Local News

  • A/C units work to keep up with high temps

    The near 100-degree temperatures in the past week have air conditioners working overtime. And according to local heating and cooling experts, some A/C units could be headed for disaster.

    Just like vehicles need oil changes and periodic tune-ups to run at their peak, air conditioners also require maintenance.

    One of the most common problems heating and cooling professionals encounter on a service call is dirty condenser coils.

  • Beating the Odds

    She couldn't help but cry. After decades, Marty Ramsey, whom doctors believed would never walk, had worked her last day.

    "My body said we need to think about slowing down a little bit," Ramsey said. "It was time to retire and take it easy."

    Ramsey, 61, retired from the Campbellsville Social Security Administration office on Friday, July 30 after nine years.

  • BREAKING NEWS: Councilman files lawsuit

    A City Councilman has filed a lawsuit alleging that another candidate for City Council does not live in the city limits.

    The lawsuit was filed on behalf of David A. Nunery on Thursday.

    According to Nunery's claim, Walter Ray Rafferty, who is a candidate for election to the City Council on the November General Election ballot, does not live in Campbellsville.

    Read Monday's issue of the Central Kentucky News-Journal for more on this story.

  • One injured in Old Pitman crash

    A Campbellsville man was injured Saturday in a one-vehicle crash on Old Pitman Road.

    According to a Taylor County Sheriff's Office report, William R. Edrington, 70, was traveling on Old Pitman Road at 11 a.m., driving a 2009 Eagle 150 Motor Scooter.

    The report states that Edrington lost control of the scooter and crashed.

  • Resident accused of sharing child pornography

    A Campbellsville man has been arrested after he allegedly shared pornographic photos of children online.

    Rocky Creed Kelly, 22, of 299 Campground Road was arrested at 10:46 p.m. Monday.

    According to a Taylor County Sheriff's Office report, deputies are continuing their investigation into Internet crimes against children.

    As part of the investigation, the report states, Kelly was arrested after deputies found that he had allegedly, between Aug. 3 and Aug. 9, shared 96 pornographic images and videos of children through the use of peer to peer software.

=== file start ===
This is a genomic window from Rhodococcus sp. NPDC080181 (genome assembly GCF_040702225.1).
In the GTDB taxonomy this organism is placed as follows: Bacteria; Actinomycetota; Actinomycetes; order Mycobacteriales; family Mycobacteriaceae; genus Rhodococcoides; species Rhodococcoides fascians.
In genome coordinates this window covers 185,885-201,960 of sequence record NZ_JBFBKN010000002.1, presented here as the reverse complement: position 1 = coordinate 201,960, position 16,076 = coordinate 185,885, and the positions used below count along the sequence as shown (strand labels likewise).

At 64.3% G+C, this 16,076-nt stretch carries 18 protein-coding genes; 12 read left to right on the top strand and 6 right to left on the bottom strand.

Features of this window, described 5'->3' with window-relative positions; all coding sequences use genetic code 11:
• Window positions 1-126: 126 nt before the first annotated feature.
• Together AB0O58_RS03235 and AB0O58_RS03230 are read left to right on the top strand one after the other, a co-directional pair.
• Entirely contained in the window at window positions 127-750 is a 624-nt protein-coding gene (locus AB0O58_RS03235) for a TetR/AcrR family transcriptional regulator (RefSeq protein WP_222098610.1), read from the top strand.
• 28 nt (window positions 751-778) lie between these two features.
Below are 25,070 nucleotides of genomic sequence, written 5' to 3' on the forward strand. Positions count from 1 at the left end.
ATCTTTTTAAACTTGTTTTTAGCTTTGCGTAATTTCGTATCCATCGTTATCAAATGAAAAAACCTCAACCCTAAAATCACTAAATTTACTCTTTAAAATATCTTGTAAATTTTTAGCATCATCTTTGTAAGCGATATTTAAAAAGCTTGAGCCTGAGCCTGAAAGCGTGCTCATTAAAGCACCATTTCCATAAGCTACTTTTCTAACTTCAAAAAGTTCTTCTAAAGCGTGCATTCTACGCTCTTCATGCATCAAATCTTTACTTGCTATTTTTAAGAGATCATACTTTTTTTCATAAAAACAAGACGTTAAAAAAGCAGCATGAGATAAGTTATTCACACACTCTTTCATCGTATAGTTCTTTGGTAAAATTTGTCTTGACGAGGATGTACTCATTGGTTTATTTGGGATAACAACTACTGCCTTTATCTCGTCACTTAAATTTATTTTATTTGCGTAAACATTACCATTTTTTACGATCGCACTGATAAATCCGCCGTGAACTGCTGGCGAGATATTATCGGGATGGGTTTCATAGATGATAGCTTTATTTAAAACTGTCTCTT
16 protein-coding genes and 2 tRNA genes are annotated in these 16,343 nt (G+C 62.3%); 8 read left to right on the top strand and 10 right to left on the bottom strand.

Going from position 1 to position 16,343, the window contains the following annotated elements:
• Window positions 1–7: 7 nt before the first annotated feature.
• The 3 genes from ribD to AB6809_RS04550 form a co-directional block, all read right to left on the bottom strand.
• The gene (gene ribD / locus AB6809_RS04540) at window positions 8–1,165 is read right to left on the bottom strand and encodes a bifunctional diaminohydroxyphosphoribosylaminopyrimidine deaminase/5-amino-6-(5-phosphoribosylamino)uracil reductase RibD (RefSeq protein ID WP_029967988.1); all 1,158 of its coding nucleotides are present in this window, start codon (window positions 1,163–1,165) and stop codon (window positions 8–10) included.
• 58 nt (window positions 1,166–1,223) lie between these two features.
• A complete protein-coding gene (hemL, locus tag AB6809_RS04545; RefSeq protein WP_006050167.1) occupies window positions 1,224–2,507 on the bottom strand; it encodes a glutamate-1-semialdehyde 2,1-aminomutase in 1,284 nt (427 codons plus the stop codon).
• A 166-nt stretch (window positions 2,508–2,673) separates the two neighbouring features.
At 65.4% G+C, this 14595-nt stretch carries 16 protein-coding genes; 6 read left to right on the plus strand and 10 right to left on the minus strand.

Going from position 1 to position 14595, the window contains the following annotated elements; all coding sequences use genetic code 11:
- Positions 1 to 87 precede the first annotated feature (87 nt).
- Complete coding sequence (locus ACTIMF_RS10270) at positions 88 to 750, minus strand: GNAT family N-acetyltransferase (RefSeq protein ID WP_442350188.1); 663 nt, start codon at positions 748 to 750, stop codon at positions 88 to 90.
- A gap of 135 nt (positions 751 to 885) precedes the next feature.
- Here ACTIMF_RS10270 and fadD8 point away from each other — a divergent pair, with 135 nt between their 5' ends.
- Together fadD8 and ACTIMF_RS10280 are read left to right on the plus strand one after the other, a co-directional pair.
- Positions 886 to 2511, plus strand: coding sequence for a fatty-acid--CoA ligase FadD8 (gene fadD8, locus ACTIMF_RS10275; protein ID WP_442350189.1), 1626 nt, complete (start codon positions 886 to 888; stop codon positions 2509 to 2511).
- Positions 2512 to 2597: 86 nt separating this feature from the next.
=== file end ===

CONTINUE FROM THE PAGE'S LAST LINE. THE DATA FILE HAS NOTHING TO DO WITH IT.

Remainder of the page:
• Green River Ministries seeks to revamp mission

    Though it won't change the day-to-day operations, board members are hoping a new mission will help people know exactly what Green River Ministries has to offer.

    The Green River Ministries Board recently adopted a new mission statement and a new logo.

    The mission statement, printed in a sidebar to this story, reflects what the GRM center actually offers, according to Executive Director Misty Curry.

    And the new logo, she said, will visually represent GRM as the "umbrella" for many other service agencies for Taylor County residents.

  • Sheriff cracks down on Internet crime

    Taylor County will soon have another tool to fight crimes against children.

    At Tuesday's regular Fiscal Court meeting, magistrates agreed to allow Taylor County Sheriff John Shipp to purchase computer software to help track those committing Internet crimes against children.

    In June, magistrates gave Shipp approval to borrow up to $52,000 from the Kentucky Association of Counties to purchase two new vehicles for his deputies.

  • Two file as deadline expires

    Two candidates filed for school board seats before the deadline expired.

    Those filing for election for non-partisan offices, with the exception of mayor and city council, had until Tuesday to do so.

    David K. Hall filed for the Taylor County School Board's 5th District seat, which is currently held by Gary Porter. Porter did not file for re-election. This November, Hall will face Milton Williams, who filed last week.

  • Tomorrow is election filing deadline

    The deadline to file for a handful of non-partisan offices in the November general election is tomorrow.

    Those filing for election for non-partisan offices, with the exception of mayor and city council, have two more days to do so, according to Taylor County Clerk Mark Carney.

    Candidates for mayor and city council had to file their intentions earlier this year, though residents are still eligible to file as write-in candidates.

    There are eight other non-partisan seats up for grabs.

  • Thieves hit business

    Though the numbers may not be increasing, he says the crimes do seem to be getting a bit more serious.

    The Campbellsville Police Department is investigating two robberies, at a bank and restaurant, and two burglaries at a local pharmacy.

    And police chief Dennis Benningfield says his department has put extra patrol in place to help keep Taylor County residents safe.